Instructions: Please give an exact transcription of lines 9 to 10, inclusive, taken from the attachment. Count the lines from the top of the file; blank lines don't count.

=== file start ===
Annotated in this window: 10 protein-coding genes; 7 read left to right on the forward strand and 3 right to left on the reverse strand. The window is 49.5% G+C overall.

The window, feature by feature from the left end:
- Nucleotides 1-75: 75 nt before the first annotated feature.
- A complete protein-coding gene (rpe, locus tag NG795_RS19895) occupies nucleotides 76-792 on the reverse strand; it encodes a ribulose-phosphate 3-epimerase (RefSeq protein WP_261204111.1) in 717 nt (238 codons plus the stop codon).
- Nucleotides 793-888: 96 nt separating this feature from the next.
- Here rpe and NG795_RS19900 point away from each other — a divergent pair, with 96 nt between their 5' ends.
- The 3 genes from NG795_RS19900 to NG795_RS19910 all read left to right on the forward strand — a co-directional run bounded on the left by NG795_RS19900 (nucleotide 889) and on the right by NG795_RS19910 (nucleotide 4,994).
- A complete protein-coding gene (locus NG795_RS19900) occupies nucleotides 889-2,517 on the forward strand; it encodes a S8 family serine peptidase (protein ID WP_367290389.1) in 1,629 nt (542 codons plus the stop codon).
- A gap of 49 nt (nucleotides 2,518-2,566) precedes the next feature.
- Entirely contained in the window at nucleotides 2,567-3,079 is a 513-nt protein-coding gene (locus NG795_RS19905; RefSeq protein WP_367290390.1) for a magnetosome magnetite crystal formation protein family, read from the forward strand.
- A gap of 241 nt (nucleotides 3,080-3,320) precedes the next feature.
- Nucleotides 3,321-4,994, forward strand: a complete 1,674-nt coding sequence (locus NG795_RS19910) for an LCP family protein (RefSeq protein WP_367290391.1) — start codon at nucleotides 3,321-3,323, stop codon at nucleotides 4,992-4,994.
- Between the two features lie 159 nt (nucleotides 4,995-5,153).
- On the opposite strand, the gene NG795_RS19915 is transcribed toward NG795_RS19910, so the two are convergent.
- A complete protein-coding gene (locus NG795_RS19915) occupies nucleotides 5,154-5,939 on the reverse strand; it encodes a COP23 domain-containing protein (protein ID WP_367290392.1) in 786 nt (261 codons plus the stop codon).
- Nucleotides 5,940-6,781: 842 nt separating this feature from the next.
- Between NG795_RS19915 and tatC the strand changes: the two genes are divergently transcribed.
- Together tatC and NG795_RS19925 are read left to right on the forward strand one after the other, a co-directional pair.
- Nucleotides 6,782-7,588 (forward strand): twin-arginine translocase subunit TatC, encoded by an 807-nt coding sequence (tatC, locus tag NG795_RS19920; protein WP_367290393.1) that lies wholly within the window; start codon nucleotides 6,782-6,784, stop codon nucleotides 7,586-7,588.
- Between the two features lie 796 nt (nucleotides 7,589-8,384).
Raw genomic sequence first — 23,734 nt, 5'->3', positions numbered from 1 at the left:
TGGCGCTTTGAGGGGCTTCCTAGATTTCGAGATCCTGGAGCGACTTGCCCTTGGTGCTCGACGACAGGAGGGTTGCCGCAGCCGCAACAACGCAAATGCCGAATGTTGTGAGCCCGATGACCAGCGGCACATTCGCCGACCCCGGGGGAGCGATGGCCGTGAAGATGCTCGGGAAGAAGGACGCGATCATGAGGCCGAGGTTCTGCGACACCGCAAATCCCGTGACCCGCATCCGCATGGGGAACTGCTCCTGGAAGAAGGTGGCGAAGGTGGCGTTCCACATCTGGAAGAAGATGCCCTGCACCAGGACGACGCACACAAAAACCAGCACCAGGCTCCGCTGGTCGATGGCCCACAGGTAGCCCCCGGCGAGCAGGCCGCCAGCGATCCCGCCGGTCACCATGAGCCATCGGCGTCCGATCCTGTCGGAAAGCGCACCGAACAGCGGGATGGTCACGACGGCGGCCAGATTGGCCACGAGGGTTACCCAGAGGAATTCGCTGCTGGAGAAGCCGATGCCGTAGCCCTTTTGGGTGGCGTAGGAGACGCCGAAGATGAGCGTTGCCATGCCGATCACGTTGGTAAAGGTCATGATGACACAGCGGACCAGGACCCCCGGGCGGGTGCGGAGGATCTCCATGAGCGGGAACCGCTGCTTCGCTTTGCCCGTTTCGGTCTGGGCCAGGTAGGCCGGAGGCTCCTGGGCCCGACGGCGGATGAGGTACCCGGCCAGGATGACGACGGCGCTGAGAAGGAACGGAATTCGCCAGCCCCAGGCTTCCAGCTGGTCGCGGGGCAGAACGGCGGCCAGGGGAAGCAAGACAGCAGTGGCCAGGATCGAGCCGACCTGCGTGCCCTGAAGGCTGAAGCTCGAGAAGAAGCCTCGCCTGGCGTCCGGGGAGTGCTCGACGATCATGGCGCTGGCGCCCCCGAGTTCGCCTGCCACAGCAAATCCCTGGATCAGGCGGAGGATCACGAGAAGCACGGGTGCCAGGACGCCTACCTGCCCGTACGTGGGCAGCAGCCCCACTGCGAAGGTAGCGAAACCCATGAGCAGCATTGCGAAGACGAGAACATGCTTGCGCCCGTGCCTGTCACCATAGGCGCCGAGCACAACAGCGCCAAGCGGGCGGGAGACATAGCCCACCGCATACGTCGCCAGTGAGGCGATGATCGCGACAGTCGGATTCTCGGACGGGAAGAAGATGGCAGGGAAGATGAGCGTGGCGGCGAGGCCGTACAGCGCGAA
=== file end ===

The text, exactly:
- A gap of 49 nt (nucleotides 2,518-2,566) precedes the next feature.
- Entirely contained in the window at nucleotides 2,567-3,079 is a 513-nt protein-coding gene (locus NG795_RS19905; RefSeq protein WP_367290390.1) for a magnetosome magnetite crystal formation protein family, read from the forward strand.